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How you calculate the Customer Lifetime Value

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For developing business success, it is not only important for a company to create a large customer list. Rather, you should try to bring the relationship of customer acquisition costs (CAC) to customer lifetime value (CLV or LTV) to the right level. That means controlling two of the most important unit economics. 

This on the one hand means finding ways to reduce the costs of acquisition and on the other hand find ways to increase the value of the customer. The second part typically means elaborating on customer retention. By calculating the value of every customer and estimating its change over the years, a company can convert its less desirable customers into a valuable asset.

Recently the Forbes Magazine wrote about why you should balance your Cost of Acquisition against the Customer Lifetime Value.

What is Customer Lifetime Value?

The CLV details the average profit a company can expect to receive from every client over their entire relationship. Inflation and retention rates are taken into account to project how a customer ltv changes year by year. A simple model shows the impact of marketing costs and discounts on CLTV. More complex models can be built to include separate types of customers, retention rate fluctuations and different products.

The main function of the CLV is to agree on the true value of a customer. It shows what value a buyer has for a company all the way through its customers. When customers appear on your website, you can make use of the Customer Lifetime Value to estimate what profit the customer will make in the long term. With the help of CLV, marketing costs, as well as budget questions, can be calculated in a better way.


A Process to Calculate Customer Lifetime Value in 2 Steps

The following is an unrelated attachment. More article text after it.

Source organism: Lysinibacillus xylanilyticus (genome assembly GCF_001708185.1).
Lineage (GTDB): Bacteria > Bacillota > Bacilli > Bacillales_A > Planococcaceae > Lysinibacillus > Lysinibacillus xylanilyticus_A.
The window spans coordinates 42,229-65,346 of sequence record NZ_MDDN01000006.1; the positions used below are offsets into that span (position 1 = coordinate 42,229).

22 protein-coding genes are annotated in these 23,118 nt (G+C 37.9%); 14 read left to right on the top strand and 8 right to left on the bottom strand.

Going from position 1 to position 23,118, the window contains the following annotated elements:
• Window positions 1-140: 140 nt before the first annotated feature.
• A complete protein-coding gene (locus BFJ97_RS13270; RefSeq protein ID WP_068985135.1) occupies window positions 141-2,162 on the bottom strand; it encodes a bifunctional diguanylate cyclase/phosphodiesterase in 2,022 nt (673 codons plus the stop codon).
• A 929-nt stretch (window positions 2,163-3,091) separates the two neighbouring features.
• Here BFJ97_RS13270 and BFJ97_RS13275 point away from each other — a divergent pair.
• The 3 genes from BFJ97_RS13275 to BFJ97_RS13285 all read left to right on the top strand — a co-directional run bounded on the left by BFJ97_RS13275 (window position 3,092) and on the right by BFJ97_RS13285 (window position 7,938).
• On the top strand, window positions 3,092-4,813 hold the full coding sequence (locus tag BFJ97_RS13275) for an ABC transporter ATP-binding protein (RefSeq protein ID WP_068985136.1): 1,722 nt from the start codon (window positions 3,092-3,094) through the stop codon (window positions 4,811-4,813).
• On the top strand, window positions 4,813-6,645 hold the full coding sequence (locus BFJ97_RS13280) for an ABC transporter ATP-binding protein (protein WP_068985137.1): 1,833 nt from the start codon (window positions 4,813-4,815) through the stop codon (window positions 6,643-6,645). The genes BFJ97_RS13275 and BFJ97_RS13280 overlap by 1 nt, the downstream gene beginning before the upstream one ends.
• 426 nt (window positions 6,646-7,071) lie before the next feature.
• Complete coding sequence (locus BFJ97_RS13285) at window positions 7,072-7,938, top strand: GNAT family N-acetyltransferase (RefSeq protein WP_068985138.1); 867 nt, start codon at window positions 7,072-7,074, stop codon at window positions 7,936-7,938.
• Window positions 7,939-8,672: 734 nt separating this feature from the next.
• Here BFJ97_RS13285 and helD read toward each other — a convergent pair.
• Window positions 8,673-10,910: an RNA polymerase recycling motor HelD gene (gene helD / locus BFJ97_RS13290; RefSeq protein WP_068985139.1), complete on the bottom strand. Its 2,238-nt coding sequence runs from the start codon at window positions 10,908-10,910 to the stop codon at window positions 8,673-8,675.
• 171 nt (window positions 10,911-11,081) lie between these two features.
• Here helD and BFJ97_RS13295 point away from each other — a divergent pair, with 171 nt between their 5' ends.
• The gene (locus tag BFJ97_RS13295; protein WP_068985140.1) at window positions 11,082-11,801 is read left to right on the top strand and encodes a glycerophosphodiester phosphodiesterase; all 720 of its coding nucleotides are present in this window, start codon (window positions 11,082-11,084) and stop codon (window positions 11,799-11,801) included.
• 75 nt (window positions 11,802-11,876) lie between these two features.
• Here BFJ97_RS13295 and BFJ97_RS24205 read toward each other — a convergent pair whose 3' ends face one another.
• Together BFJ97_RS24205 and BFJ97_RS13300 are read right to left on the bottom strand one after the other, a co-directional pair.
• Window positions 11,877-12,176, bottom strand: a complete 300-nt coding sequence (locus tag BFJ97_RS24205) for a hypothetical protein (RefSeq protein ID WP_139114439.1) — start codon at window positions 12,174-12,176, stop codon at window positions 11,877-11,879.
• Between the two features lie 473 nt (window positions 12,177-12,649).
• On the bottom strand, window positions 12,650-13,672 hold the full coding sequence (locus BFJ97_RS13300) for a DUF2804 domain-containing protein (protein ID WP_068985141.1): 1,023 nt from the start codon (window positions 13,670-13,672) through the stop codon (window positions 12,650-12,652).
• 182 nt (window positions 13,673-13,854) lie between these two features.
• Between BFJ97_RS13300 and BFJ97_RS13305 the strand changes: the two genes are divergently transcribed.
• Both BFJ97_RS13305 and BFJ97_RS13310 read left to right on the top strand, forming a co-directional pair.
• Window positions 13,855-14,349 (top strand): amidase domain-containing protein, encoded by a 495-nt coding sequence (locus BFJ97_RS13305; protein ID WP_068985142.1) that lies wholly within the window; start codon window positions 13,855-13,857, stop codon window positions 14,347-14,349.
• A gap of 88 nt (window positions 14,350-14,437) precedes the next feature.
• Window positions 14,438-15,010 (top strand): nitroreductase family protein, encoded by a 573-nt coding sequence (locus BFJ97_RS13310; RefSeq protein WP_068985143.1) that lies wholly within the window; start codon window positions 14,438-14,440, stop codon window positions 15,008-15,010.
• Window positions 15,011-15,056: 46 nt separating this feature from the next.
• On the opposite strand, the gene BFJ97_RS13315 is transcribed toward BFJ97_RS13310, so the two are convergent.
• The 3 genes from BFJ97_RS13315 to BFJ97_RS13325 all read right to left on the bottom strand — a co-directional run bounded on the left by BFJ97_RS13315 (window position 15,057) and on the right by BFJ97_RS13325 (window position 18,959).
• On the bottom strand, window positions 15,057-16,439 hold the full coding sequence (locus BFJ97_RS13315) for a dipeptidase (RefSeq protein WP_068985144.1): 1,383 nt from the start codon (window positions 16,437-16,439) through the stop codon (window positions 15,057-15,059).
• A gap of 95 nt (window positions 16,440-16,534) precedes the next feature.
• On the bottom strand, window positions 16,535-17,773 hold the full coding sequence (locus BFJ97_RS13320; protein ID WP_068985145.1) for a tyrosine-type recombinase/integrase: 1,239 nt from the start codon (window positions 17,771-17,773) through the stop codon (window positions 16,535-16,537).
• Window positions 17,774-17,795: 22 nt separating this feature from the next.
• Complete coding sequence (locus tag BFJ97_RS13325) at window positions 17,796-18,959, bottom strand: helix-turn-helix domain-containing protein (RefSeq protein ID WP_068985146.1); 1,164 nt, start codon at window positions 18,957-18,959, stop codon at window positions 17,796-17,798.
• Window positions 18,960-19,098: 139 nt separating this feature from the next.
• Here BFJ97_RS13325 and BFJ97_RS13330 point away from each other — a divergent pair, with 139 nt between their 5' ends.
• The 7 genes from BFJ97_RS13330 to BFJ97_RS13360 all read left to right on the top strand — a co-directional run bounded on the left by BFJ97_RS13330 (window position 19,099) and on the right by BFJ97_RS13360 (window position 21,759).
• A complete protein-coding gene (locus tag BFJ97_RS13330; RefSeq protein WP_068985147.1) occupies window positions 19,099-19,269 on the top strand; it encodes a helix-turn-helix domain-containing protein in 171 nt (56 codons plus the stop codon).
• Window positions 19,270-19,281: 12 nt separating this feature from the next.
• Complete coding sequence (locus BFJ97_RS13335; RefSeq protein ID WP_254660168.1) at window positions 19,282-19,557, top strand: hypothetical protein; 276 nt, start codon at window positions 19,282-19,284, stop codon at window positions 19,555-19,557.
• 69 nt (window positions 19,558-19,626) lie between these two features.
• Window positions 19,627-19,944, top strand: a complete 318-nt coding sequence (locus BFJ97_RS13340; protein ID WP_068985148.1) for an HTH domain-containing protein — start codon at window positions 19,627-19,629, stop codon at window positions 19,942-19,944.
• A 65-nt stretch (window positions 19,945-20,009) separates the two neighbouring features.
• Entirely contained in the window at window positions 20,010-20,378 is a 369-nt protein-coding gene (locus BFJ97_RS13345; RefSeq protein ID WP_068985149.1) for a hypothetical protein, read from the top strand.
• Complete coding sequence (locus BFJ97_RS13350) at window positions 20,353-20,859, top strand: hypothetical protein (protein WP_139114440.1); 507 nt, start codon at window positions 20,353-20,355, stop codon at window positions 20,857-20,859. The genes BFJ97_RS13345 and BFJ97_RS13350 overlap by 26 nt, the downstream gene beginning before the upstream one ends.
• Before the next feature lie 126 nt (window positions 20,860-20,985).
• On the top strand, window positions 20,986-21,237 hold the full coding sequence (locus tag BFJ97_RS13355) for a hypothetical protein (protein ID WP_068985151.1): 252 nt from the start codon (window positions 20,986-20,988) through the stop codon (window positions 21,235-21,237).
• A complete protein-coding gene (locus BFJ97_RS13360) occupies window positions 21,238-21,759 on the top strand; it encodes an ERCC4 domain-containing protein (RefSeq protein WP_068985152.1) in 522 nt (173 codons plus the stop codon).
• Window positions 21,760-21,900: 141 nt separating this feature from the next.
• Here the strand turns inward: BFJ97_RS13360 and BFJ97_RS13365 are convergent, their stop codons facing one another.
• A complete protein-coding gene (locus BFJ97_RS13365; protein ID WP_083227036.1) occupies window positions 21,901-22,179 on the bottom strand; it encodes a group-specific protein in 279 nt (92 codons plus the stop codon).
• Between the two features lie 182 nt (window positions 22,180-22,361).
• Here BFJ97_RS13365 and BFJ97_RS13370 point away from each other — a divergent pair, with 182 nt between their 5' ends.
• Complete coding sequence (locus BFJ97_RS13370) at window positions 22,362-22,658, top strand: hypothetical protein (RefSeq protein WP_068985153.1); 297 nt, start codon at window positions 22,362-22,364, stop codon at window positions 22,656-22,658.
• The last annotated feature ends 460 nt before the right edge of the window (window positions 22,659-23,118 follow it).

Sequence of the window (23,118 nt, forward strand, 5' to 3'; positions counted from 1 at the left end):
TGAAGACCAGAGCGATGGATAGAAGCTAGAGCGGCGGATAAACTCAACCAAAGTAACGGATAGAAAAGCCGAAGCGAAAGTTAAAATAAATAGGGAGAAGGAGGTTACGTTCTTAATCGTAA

From the outside, the calculation of the customer's life value usually looks quite complex. Do not worry, with this guide you will come in 2 concrete and comprehensible steps to the result. 

Step 1: Calculate the average of variable values

These are:

  • = the expenses of your customers per visit / purchase
  • = the number of visits / purchases per week, the buying cycle
  • = the average customer value per week, expenditures x number of visits

Intermediate step: Collect the (constant) values ​​necessary for the calculation

The Customer Lifetime Value corresponds to the gross profit generated per customer, ie the difference between the turnover with your customers and the variable costs. Therefore, you should gather these values:

  • t = the average customer lifetime.. In our example: 20 years
  • m = the the gross profit generated with the customer. In our example: $ 5382.94
  • r = the re-purchase rate. In our example: 75%
  • i = the discount factor for the current value of future cash flows. In our example: 10%
  • p = the profit margin per customer. In our example 21,3%

The average customer lifetime is statistically charged over existing customers. 

The average gross profit (not to be confused with the contribution margin) represents the difference between the sales revenues and the use of goods.

The repurchase rate is the percentage of customers who buy again in percentage terms from an initial customer group. This parameter is subject to a great deal of uncertainty.

The discount factor is used to determine a current value for cash flows that lie in the future:

In addition to this, various other influencing factors for the customer lifetime value can (or must) be taken into account:

  • Temporary contracts, so a limited duration
  • Discounts that you give customers
  • Costs for customer loyalty and customer care
  • seasonality 

In addition, the Customer Lifetime Value can also be calculated for periods other than one year and used as a forecast.

Step 2: Calculate Customer Lifetime Value

To calculate the customer's life value, several paths lead to the destination. In our example, find the most commonly used calculation methods for the CLV. Use the following formula singly or in combination.

The simple CLV formula: 52 (a) * t
The custom CLV formula: t (52 * s * c * p)
The classic CLV formula: m * r / (1 + ir)


LTV very often comes to Pareto